(01 March 2023) The Malaysian government has approved Tesla’s application to import battery electric vehicles (BEVs) into Malaysia, as well as establish a head office, a Supercharger network, and an experience and service centre. Tesla’s presence in Malaysia is expected to create skilled and higher-paying job opportunities for workers in the BEV segment, while increasing the participation of local automobile companies in Tesla’s ecosystem both domestically and globally. Tesla’s entry into Malaysia is facilitated through the BEV Global Leaders initiative, which aims to help boost BEV demand in the local market and further promote the development of the entire BEV ecosystem. Malaysia hopes to leverage its established electrical and electronics ecosystem to make it a preferred investment destination for technology related to electric mobility.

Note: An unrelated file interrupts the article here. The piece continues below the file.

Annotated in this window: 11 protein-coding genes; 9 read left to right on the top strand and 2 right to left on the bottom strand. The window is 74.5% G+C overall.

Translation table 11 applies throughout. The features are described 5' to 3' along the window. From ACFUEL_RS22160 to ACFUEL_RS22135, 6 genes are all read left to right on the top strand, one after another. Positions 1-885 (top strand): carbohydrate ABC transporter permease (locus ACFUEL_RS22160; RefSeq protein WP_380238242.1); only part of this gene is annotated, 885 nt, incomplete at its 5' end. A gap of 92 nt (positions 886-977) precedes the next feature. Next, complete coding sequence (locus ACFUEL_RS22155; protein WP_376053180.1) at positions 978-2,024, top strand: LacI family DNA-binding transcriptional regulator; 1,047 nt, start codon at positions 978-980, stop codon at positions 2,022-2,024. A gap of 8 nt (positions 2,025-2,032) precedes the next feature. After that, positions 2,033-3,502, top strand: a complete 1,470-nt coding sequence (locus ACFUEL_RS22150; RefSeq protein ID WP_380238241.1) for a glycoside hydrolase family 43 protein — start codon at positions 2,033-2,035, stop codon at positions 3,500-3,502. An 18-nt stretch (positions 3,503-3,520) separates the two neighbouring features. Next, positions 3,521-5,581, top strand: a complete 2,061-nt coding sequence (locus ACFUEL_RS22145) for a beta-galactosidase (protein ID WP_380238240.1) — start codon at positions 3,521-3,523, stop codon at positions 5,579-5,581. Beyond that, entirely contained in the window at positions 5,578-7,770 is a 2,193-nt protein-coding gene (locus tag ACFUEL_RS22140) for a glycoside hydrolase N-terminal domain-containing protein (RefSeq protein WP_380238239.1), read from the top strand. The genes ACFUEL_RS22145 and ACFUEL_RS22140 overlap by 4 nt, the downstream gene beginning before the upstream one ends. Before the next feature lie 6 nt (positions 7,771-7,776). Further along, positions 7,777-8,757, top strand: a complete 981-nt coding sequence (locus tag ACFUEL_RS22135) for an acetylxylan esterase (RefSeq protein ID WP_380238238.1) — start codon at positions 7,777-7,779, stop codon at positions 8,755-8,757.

MALAYSIA, BRUNEI DARUSSALAM
Malaysia expecting ‘drastic’ increase in number of Bruneian tourists visiting country
(26 February 2023) Malaysian authorities are expecting a ‘drastic’ increase in the number of Bruneian tourists visiting Malaysia, attributing this to the re-opening of the Brunei-Malaysia land and sea borders by Brunei in 2022. According to the Malaysian High Commissioner to Brunei Darussalam, Datuk Raja Reza Raja Zaib Shah, the Malaysian state of Sarawak plays a key role in bilateral relations. The envoy said the regular exchange of visits at all levels is vital to increased cooperation between both countries. Sarawak is looking to deepen its trade and investment relations with Brunei Darussalam, as well as collaborate in the areas of agriculture and tourism. Trade between Malaysia and Brunei Darussalam stood at US$2.95 billion in 2022, compared to US$1.79 billion in 2021.